Ann Ravel

Supporter Spotlight: Ann Ravel

Nature or nurture? The question has vexed sociologists for a long time. Are human beings born a particular way or do they develop specific traits given their environment?

In some cases, it can be both.

Ann Ravel originally began volunteering with what became Next Door Solutions almost five decades ago. She joined the board when the organization was still known as the Woman’s Alliance (WOMA) and has continued to provide invaluable legal advice.

Ms. Ravel was born in New York City but grew up in Latin America, where her meteorologist father met her Brazilian mother. After marrying in Peru, the pair settled in Chile. The family returned stateside, first to Arizona, and then to the Bay Area where Ravel attended Willow Glen High School and later the University of California, Berkeley, for her bachelor’s degree. The path led to the University of California Hastings College of the Law, for her Juris doctorate.

She promptly began to practice law but after working many pro-bono cases, she realized she could be contributing it in different ways, and soon moved to the County of Santa Clara. Her passion for justice-both social and legal-was cemented by an early experience representing farmworkers in the Salinas Valley. In the 1970s, she caught the eye of Ms. Sandra Fox, who suggested Ravel join the board of WOMA as one of its first members. The opportunity spoke loudly to her ethos; since high school, she “had worked to equalize how people treated women” by correcting the disparities in our society.

“There is no question this emanates from my parents”, she notes. “My father consistently would say to me the most important thing for you to do is to make a difference in the world and in the community”, stamping an indelible mark in Ravel’s formative years, which she spent supporting the civil rights and human rights movement.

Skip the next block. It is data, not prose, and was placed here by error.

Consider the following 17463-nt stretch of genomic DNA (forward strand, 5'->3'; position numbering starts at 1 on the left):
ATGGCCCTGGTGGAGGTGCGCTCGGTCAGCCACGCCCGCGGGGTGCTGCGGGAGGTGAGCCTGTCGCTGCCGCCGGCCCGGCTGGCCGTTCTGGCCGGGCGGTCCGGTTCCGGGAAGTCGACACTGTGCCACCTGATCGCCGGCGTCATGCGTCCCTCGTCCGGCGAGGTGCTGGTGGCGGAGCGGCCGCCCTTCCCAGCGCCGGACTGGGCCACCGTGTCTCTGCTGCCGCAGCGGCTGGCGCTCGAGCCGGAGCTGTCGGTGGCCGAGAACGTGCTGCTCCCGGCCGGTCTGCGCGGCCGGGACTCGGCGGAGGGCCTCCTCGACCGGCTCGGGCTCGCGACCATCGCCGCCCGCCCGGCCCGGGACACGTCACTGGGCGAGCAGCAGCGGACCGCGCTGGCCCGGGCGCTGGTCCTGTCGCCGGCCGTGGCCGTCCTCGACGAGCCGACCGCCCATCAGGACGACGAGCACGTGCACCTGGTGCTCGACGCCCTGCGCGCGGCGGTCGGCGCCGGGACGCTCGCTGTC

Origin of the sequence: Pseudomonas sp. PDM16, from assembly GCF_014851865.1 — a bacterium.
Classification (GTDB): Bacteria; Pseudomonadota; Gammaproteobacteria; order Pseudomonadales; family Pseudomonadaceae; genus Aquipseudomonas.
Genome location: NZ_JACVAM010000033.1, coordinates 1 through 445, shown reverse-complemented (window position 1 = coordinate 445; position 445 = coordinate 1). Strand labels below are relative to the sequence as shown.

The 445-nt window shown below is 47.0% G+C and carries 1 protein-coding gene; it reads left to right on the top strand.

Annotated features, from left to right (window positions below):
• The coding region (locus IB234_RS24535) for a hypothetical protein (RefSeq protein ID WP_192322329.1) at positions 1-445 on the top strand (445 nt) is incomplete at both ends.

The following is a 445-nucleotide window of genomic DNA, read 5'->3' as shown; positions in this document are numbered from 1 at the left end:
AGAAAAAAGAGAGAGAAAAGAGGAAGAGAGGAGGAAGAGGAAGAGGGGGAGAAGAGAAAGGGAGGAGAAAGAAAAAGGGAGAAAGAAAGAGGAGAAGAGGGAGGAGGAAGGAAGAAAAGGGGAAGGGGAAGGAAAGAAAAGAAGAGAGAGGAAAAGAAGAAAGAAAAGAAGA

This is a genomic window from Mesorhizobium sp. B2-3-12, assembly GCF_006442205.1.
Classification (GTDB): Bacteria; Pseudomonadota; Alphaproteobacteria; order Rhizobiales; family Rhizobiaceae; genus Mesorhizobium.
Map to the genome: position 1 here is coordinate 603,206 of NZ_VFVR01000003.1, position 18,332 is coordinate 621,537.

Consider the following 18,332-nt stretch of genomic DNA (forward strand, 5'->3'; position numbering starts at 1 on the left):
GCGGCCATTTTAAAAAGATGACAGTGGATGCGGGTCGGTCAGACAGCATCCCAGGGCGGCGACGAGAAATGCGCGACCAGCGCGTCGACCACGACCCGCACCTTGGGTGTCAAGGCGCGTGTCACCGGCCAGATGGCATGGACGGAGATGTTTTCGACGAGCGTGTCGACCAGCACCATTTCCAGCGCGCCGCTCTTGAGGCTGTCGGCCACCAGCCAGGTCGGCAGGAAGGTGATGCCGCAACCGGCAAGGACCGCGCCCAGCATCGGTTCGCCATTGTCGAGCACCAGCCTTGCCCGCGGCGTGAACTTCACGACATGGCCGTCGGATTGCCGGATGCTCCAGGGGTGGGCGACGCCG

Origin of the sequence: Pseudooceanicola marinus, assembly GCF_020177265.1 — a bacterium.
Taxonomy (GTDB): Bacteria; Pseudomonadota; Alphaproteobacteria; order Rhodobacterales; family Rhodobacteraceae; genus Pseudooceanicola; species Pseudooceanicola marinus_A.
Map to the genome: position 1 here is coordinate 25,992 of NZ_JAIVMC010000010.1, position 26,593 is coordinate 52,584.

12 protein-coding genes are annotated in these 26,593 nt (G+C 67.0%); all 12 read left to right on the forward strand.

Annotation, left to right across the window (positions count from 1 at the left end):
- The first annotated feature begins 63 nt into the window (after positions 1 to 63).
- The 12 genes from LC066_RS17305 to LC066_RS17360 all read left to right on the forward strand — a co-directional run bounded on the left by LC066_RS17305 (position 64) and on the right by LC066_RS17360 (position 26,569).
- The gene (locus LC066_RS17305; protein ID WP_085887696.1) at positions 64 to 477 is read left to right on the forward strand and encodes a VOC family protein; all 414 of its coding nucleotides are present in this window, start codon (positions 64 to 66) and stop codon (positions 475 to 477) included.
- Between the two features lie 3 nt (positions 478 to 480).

Her background in law proved to be critical in helping women navigate the legal maze of options to escape from abusive relationships and rebuild their lives after such horrors. “I was grateful to be able to help those women, and their children, who were in other circumstances, unable to escape violence and situations outside of their making. Bea Robinson (NDS founder) told me I really made a difference in helping her to succeed. I feel grateful and gratified having worked with NDS.

More recently, Ravel has focused on protecting the rights of women who, due to spousal abuse, may be at risk of losing their children’s custody due to the vagaries of the legal system, an all-too-common scenario she regards as “patently unfair. In many ways, nothing has changed, but I am going to help”. She is emboldened by seeing the evolution of NDS, and how the staff has “made such a huge difference between what WOMA did, essentially run a shelter, to now have so much involvement in the lives of both the women and their children, both legally and in any other manner. It is really impressive.”

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Ann Ravel congratulates Next Door Solutions to Domestic Violence with its 50th Anniversary.
Ann was a board member of WOMA in 1988.

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